An article by Donalee Moulton in the January 24th issue of The Lawyers Weekly entitled, “Opening offers can make or break a deal” caught my attention and caused me to reflect on my own experience from approximately 3,000 mediations conducted over the past 22 years.
Much of the advice boils down to, “don’t be afraid to make the first offer in mediation, so long as it’s a reasonable offer, because by so doing you are anchoring the negotiation that follows and research shows that this “anchoring effect” will tilt the ultimate settlement number in your favour.”
But is this always the case in mediation?
As regular readers know, most of my mediation work involves insurance-related disputes. In my experience the typical dynamic in money-only cases is a little different. The defendant insurer comes to the mediation with an upset limit on its authority which has been calculated based on their own internal risk assessment. This risk assessment is based on what is known about the case at that, sometimes very early, point. This is why it is usually helpful for plaintiff counsel to provide complete and ongoing disclosure of their client’s medical condition well in advance of the mediation. If the medical support is there the defendant’s risk assessment will be ratcheted higher coming into mediation.
When we get down to money at the mediation I often suggest to plaintiffs, in caucus, that there are really only two issues they need to focus on. The first is, “how much money is the defendant prepared to pay to settle this case today?”. I tell plaintiff’s I’ll do my utmost as mediation to help them answer that question through the usual bid/counter bid process. At some point we will arrive at the defendant’s apparent point of resistance in the negotiation. Inevitably a gap will remain between the parties’ negotiation positions at that point and this leads to the second question: “all things considered, is the gap worth the fight from this point forward.”
What do I say to defendants? First, I acknowledge that their money is the only “real money” in the negotiation that day, in the sense that it is present and available, as opposed to the plaintiff’s “want to have” money. I suggest to defendants that I am there to give them the opportunity to learn if the money they have allocated to settle the case can get it done.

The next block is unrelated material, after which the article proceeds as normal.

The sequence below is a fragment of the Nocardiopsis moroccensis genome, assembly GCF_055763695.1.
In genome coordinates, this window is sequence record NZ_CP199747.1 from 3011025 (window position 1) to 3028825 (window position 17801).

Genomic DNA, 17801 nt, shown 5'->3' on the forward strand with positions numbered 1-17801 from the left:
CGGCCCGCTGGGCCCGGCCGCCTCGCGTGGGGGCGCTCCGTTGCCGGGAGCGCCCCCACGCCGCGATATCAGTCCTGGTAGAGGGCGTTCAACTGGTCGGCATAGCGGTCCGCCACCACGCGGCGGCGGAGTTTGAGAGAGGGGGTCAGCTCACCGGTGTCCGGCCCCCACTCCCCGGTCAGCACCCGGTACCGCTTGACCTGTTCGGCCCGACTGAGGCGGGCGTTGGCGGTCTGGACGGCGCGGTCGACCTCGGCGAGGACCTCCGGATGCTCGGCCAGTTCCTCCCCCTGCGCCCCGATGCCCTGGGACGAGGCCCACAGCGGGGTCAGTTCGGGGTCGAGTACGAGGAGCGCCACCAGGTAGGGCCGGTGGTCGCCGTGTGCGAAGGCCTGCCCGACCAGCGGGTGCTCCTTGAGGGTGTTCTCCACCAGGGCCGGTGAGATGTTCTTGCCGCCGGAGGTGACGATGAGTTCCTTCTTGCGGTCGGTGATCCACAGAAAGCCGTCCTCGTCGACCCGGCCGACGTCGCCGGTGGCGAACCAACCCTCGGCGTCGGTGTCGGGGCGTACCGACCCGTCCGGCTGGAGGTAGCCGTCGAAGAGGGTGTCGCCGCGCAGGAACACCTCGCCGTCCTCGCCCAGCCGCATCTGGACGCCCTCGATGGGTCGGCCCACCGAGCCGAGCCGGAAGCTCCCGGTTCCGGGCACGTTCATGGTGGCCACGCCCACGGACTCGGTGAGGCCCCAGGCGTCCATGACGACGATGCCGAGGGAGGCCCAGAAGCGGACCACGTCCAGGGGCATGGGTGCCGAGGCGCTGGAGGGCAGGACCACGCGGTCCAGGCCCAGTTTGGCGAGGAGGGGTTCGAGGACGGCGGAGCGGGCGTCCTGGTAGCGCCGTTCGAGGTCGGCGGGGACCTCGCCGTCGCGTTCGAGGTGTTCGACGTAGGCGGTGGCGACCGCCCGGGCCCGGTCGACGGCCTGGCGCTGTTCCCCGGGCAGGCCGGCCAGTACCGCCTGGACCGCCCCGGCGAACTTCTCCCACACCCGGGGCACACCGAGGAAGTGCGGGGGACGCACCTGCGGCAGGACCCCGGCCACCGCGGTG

Agains this back drop comes the first exchange of offers. Oh, for the rational world where plaintiffs and defendants would craft their first offers to be within the so-called “reasonable range”. Even better would be a world in which each side would routinely seek my guidance, or even approval, on their first offers. Alas, this is not the world I find myself in most days.
Rather, my experience is that the first offers are often a “continuation of the opening joint session by other means” (with apologies to von Clausewitz). Plaintiff offers are usually only a slight climb down from numbers in the Statement of Claim (and sometimes higher) – numbers usually well beyond the pale of a reasonable zone of settlement. Defendants generally believe that the only effective response is tit-for-tat and counter with an often manifestly ridiculous low offer. Just last week in a mediation I conducted a sky-high first demand was countered with a triple-bass low-low-ball that was about one-ninth of the eventual settlement number.
But the real point is that cases that begin this way routinely reach settlement. Both sides know they are, in effect, negotiating with a net. An effective mediator is not simply going to throw up their hands and say, “well, I guess we’re finished. You’re too far apart.” No, an effective mediator is going to keep the parties at the table while normalizing the value-claiming behaviour and suggesting that it will be necessary for both sides to re-boot the negotiation so they will both be able to answer the above-noted questions they’ve come to answer. If the parties lack the creativity to reboot their own conversation then effective mediators will have ways and means of moving things forward such as conditional offers, soft offers, non-offers (“if I could get the other side to $X…?) and even early mediator proposals.
For me all of this is evidence of the organic nature of the mediation process both as it pertains to any individual mediation on a given day but also as the form of the process itself adapts, over time, to changing, increasing levels of consciousness. Effective repeat participants in mediation will be alive to that adaptation and their own behaviour in the mediation process will similarly evolve.
Again, in my experience, at the end of most days, what drives the settlement, what the mediator focusses on to bridge the inevitable gap, is a mutual recognition of the common interests of plaintiff and defendant: the need for finality and closure, the need to reduce or cap the costs, the need to maintain dignity and, perhaps most important, the need for certainty of outcome and elimination or risk.